Andrew went to Macao, where he received seminary training and was ordained. He returned to Korea to labor in the missions but was arrested by the authorities almost immediately after reaching his homeland. Joining his countrymen and European missionaries in prison, Andrew was martyred by Korean officials.
Lawrence Imbert Born in Aix-en-Provence, France, Lawrence entered the Paris Foreign Missions Society and was ordained with the express hope of serving the Church in its distant missions. His aspirations were fulfilled in 1825 when his superiors decided he was ready for the missionary work and sent him to China. There he labored for over a decade and proved himself so capable and respected a missionary that he was named titular bishop of Capse.
In 1837, he entered Korea in secret and devoted himself to the very difficult task of assisting the faith in the kingdom. Known as Bom among the Koreans, he added his strength to the growing Catholic population, eventually surrendering to Korean authorities in 1839 when the persecutions worsened. Korean Catholics were being tortured to reveal the whereabouts of foreign missionaries, and, rather than have innocent men, women, and children die to shield him, Imbert gave himself up as did Fathers Philibert Maubant and James Honore Chastan on August 11, 1839. After severe beatings, they were beheaded in Gae Nam Do, near Seoul, on September 21, 1839.
Columbia Kim A devout laywoman, Columba was martyred with her sister, Agnes, in 1839. She was twenty-six when arrested. Imprisoned, the women were pierced with red hot awls and scorched without mercy. Stripped of their clothes, they were placed in a cell with male criminals, but, to the surprise of their captors, the prisoners refused to harm them. Columba complained about such treatment for women, even Catholics—who were criminals in the eyes of the Korean government—and the authorities heeded her objection, ceasing the practice. Nevertheless, Columba and Agnes were sentenced to death and were beheaded at Seoul on September 26, 1839.
Peter Ryau A Christian Korean, Peter was only thirteen when he presented himself to the authorities as was demanded by the law of the land. For what his captors considered obstinate devotion to an outlaw creed, Peter was tortured with such excessive cruelty that his arms and legs were shredded. To demonstrate to the judges the severity of his treatment, Peter pulled away some of his torn flesh and threw it at their feet. The horrified judges were joined by an equally stricken group of on-lookers, and Peter was taken back to the prison and strangled on December 31, 1839.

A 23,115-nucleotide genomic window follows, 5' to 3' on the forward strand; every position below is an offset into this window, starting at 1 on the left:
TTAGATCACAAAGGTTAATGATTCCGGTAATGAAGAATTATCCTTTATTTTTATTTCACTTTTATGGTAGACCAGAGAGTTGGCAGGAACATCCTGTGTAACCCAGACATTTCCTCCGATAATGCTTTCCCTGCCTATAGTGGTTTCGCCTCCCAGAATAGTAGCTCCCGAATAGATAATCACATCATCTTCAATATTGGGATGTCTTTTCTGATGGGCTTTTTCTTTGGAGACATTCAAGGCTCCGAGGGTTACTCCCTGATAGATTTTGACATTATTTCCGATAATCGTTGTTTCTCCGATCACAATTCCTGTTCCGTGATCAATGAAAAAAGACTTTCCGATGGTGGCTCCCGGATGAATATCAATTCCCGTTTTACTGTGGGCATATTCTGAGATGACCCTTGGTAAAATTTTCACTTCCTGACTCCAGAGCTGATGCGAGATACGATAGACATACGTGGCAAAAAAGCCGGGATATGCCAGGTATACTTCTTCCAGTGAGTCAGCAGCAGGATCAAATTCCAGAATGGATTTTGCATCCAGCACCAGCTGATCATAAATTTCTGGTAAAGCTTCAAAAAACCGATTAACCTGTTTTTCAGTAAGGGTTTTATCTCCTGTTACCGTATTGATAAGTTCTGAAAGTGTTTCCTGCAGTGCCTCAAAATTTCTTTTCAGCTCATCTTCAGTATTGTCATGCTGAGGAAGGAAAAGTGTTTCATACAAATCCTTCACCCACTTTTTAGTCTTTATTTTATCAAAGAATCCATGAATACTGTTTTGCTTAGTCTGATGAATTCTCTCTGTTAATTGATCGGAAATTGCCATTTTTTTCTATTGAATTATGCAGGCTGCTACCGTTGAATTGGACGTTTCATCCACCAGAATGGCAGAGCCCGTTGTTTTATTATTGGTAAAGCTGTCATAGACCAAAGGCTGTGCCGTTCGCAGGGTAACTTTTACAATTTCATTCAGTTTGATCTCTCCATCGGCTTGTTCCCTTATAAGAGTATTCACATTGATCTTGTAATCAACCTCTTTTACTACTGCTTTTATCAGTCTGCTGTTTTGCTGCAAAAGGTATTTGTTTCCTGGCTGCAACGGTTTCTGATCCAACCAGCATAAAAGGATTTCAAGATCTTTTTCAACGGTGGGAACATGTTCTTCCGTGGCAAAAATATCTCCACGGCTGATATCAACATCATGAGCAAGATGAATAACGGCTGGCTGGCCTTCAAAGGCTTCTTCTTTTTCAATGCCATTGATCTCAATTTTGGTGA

Companions Others are commemorated in this glorious gathering of the blessed, including: thirteen year old Peter Yu Tae-Chol, slain for confessing the faith; Anna Pak A-gi, a simple woman who was not advanced in her doctrinal knowledge but went faithfully to death as a disciple of Christ and his Mother; John Nam Chong-sam, a high-ranked noble who served as a model of chastity, charity, and poverty until he was slain; Damien Nam Myong-hyok and Mary Yi Yon-hui, both martyred, were models of family life; and John Yi Kwong-hai, who dedicated himself in celebrating consecration to the service of the Church.
The Martyrs of Korea were canonized by Pope John Paul II on May 6, 1984, in Seoul, Korea. At the ceremony, the Holy Father declared that the Church in Korea was a community unique in the history of the Church. The pope said: “The death of the martyrs is similar to the death of Christ on the Cross, because, like his, theirs has become the beginning of new life.”
This article is an excerpt from “John Paul II’s Book of Saints” by Matthew Bunson, Margaret Bunson, Stephen Bunson, Pope John Paul II
Korean barbecue is a dish that was most likely enjoyed by many (if not all) of the Korean martyrs and is certainly one of the more popular of Korean delicacies. Here is one you can try at home. It's quite easy and so tasty.